There are still some big decisions to come. You never know what might happen if you win the East and encounter some injury luck against whichever team survives the West, but the Raptors for now appear a notch below the league’s top contenders. Maybe that’s fine, considering how far the franchise has come in so short a time.
Lowry doesn’t even like the word “contender,” anyway. “We let other people talk about that,” he says. “We know we are in a situation where we can make something special happen.”
10 Things I Like and Don’t Like
1. DeMarcus Cousins, Backsliding
Cousins proved over most of last season and the start of this one that he’s a legit two-way superstar. He committed to rampaging in the post on offense and actually trying on defense.
Mike Malone reached Cousins and tailored his scheme toward the big fella’s skills — and away from his liabilities.
Cousins has remained a lethal offensive fulcrum since Malone’s firing, but he has regressed into something like his old self on defense. His sulking after empty trips has Sacto playing the wrong kind of 4-on-5, and he’s back to lazily reaching into passing lanes against the pick-and-roll instead of maintaining a bouncy defensive stance.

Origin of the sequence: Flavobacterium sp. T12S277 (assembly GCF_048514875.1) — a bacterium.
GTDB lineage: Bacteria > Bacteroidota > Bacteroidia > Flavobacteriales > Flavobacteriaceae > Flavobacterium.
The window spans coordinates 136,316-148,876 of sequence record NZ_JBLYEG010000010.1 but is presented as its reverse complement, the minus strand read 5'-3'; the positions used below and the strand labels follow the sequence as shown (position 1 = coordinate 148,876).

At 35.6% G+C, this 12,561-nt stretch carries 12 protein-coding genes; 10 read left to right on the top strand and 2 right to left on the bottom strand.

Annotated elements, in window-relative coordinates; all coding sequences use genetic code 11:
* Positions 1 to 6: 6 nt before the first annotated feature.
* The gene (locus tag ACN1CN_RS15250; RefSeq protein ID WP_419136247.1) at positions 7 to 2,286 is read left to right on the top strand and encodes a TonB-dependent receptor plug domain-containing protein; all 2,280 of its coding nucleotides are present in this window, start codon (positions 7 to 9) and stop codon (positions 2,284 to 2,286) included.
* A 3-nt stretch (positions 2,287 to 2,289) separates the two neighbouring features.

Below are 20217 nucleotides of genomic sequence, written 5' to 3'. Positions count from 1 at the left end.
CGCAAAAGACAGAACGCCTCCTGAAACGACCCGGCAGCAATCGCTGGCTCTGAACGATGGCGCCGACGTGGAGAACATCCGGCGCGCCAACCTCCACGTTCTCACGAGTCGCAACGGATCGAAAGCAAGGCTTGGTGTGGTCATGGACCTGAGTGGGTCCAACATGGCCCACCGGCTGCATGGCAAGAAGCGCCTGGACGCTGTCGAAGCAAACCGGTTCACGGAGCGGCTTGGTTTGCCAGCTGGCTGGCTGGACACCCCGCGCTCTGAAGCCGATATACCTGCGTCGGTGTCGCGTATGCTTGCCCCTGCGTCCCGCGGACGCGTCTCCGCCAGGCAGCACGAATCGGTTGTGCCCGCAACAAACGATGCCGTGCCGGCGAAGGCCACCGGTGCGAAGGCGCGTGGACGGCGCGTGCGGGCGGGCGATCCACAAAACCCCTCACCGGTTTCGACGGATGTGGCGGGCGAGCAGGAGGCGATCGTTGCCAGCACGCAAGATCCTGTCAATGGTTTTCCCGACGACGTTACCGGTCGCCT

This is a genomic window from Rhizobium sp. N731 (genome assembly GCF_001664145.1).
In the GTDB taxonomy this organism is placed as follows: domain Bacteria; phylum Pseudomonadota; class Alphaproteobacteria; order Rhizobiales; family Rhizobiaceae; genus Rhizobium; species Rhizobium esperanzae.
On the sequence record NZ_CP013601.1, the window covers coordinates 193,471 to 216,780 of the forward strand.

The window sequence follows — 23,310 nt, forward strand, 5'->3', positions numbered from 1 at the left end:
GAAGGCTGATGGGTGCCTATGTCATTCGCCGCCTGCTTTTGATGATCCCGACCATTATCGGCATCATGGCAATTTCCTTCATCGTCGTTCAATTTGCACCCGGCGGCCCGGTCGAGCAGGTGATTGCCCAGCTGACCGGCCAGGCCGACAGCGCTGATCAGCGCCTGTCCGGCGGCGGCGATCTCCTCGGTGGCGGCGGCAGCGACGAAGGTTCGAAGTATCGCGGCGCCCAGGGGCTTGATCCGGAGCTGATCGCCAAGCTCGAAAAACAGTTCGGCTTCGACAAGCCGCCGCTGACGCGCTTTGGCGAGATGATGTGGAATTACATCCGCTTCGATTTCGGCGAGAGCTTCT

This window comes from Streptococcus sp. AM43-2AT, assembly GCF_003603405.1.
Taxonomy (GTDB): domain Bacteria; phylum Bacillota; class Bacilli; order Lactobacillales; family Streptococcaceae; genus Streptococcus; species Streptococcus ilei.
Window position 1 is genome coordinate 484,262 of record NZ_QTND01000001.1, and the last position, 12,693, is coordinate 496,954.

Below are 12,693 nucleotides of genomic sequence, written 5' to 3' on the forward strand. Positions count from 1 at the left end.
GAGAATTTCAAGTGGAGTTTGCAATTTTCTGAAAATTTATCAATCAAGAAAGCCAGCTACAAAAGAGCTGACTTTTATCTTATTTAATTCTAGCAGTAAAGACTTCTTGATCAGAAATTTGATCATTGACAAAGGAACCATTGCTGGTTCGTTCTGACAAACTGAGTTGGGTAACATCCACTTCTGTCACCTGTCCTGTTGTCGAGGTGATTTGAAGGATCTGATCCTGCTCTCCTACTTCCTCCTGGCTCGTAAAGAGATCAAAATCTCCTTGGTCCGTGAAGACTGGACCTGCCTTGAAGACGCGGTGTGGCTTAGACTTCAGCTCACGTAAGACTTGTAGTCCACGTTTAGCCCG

Boogie’s discontent burbled over to the offensive end in Minnesota over the weekend, when he embarrassingly loafed through an entire possession as Rudy Gay worked.
Some of this has to be fatigue; Cousins is getting his wind back after a nasty bout of meningitis. But he’s acting like a miserable grump, and the Kings are suffering for it; they’re still playing worlds better on both ends with Cousins on the floor, but their defense has been a catastrophe since Malone’s firing.
All of that high-minded talk of finding a “jazz conductor” to replace Malone was interesting, but it glossed over the fundamental risk Sacramento took striding into the unknown: It had found the first coach who could appease its cranky superstar and it removed him — apparently without consulting that superstar.
2. Denver’s Pick-And-Roll Chaos
It usually doesn’t take much film study to grasp the mechanics of a team’s defense and its philosophical underpinnings — why they are doing what they do. That is not the case on Brian Shaw’s party bus. The Nuggets hop seemingly at random from one strategy to another, except half the players don’t seem to realize they’ve changed blueprints.
Against the Lakers last week, they had poor Timofey Mozgov trapping pick-and-rolls 35 feet from the rim. Mozgov is nimble for his size, but he’s not Chris Bosh, and the three Nuggets below the play had no clue how to coordinate in defending 3-on-4 until Mozgov ambled back into the paint.
Denver on some nights looks as if it wants to be a Thibodeau-style team, forcing ball handlers away from screens and toward the sideline. One game later, Denver may scrap that and start blitzing in some sad attempt to imitate the peak LeBron-era Heat. There is something to be said for adjusting based on opponent, but that’s not what Shaw did as an assistant in Indiana, and it works only if every player can handle it.